If there are multiple sites that need to be treated and monitored (impact sites), be sure to pair each impact site with its own control site, instead of using only one control site.
Also, it's a good idea to have more than one measurement or sample at each site to capture within-site variation.
This is known as replication. In some cases, it's not necessary. For example, for the monitoring of non-target effects of pesticides on foxes on the California Channel Islands it was more important to detect effects on individual animals.
Replication simply means having more than one sample of something (a study site, pitfall traps etc.). You need replication because there can be a lot of differences between two single samples. This is variation, and can really affect your conclusions. For example, ant nests are not evenly distributed in the environment and placing pitfall traps near to one nest will result in more of those ants than other ants. So, to get a good sample of different ants, you need multiple pitfall traps in an area.
Ideally replication is needed at all 'levels' in your experimental design. For example for pitfall trapping, you need more than one pitfall trap in each transect or plot.You need to know that your results are sound. This is why you have many sites, many transects / plots within sites and many traps within transects / plots. This is 'nested' replication, and removes or minimises the effect of natural variation at different geographic scales (between the sites, between the transects and between the traps). At least two replicates at each level (site, transect / plot, trap) are recommended, but this is sometimes not possible. How to allocate this effort can be complicated, so it's important to keep in mind what is possible in a given place over a given time. Making some effort is better than nothing.
So to put it all together, BACIPS design is simply where you choose a Control site similar to the site that is going to be treated (Impact site), then monitor both sites at the same time, or as close together as possible (Paired), at multiple time points (Series), both Before and After treatment. This type of experimental design is great for distinguishing between differences that are caused by the treatment and those caused by natural variation in the environment over time.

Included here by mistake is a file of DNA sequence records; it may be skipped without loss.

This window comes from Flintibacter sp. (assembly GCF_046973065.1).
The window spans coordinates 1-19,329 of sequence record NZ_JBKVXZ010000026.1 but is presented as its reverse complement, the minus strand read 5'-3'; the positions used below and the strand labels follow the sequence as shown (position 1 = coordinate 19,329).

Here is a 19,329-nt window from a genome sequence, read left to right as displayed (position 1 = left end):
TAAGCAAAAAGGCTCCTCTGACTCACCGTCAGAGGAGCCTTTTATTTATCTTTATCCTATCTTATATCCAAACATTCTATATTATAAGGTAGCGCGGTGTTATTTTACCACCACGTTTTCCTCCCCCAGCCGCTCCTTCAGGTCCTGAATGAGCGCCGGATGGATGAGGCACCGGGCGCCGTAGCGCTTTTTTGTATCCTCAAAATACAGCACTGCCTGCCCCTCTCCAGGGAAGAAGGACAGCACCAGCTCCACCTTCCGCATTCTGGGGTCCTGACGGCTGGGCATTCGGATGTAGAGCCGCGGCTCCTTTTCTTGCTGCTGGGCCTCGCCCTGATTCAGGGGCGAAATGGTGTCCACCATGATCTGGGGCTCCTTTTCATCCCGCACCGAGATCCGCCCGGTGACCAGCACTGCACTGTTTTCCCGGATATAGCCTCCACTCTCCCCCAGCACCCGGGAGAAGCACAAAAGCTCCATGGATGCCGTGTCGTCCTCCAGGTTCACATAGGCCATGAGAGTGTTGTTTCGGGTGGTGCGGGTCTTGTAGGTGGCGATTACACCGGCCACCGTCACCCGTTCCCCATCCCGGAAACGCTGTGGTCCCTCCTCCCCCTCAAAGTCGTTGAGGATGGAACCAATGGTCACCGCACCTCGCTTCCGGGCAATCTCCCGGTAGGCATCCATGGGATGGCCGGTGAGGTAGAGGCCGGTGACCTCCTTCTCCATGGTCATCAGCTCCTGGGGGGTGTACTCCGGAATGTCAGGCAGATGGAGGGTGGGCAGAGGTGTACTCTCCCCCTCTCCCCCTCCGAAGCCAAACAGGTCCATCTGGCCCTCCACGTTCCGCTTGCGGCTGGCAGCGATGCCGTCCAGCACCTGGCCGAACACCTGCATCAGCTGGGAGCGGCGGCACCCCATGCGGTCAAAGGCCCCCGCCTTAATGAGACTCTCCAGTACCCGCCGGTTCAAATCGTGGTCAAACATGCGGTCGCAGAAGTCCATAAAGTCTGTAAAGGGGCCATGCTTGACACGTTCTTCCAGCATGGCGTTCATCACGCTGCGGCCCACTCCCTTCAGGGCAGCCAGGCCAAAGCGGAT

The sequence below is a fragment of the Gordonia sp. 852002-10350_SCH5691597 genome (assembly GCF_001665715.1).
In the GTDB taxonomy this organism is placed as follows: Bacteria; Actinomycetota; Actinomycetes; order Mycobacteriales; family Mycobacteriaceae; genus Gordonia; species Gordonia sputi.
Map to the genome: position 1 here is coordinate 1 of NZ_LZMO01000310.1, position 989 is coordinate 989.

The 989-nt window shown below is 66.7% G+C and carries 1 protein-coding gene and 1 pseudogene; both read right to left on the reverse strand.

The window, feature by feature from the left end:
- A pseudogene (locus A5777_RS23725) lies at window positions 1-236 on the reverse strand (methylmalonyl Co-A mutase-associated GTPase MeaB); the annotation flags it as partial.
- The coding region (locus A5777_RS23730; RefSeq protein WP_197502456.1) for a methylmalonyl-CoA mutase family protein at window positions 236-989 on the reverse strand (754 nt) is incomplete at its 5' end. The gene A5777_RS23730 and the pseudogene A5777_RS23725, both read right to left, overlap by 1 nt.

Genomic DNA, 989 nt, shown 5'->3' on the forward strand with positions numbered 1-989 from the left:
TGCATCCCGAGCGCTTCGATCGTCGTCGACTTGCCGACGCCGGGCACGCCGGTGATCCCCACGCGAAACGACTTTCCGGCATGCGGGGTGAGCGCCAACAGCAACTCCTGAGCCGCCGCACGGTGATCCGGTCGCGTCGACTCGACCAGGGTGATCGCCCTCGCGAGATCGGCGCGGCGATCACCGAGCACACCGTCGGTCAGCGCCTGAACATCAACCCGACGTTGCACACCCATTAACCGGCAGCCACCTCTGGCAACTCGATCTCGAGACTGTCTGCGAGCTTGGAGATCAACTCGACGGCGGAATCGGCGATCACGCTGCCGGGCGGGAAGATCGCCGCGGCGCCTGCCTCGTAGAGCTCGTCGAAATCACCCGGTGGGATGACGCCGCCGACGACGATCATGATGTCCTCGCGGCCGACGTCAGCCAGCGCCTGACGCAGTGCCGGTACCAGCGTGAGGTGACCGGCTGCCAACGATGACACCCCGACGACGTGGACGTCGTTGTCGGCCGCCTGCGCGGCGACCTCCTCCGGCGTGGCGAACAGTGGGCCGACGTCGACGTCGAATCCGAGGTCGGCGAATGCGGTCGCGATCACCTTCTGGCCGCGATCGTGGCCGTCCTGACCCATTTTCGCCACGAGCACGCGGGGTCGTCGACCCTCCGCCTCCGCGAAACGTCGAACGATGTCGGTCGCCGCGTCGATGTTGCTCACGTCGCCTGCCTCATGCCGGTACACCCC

It is important to note that the BACIPS framework is an ideal to aim for, and other practical considerations - time to monitor, funding, only having one site etc. - will limit what is possible.
Osenberg, Bolker, White, St Mary, Shima. 2006. Statistical issues and study design in ecological restorations : lessons learned from marine reserves. Restoration Ecology in Context. Foundations of restoration ecology. Island Press, Washington, DC, USA
Osenberg, Schmitt, Holbrook, Abu-Saba, Flegal. 1994. Detection of environmental impacts: natural variability, eﬀect size, and power analysis. Ecological Applications 4: 16–30.
Smokorowski, Randall. 2017. Cautions on using the Before-After-Control-Impact design in environmental effects monitoring programs (download 2.2 MB). Facets 2: 212-232
Thault, Kernaléguen, Osenberg, Claudet. 2017. Progressive-Change BACIPS: a ﬂexible approach for environmental impact assessment. Methods in Ecology and Evolution 8:288-296
In BACIPS, variables that are measured (e.g., counts of animals, measurements of chemical properties) will have either a positive or negative change over time. Sometimes the variables being measured will increase, but these might reflect negative effects on the environment. For example, if pesticide residues increase, this would be a positive change in the variable, but a negative effect on the environment. In the discussion in this page, for the sake of simplicity, we refer to positive as positive for the environment, and negative as negative for the environment.
Content reviewed by Jeffrey Shima, Victoria University of Wellington, February 2018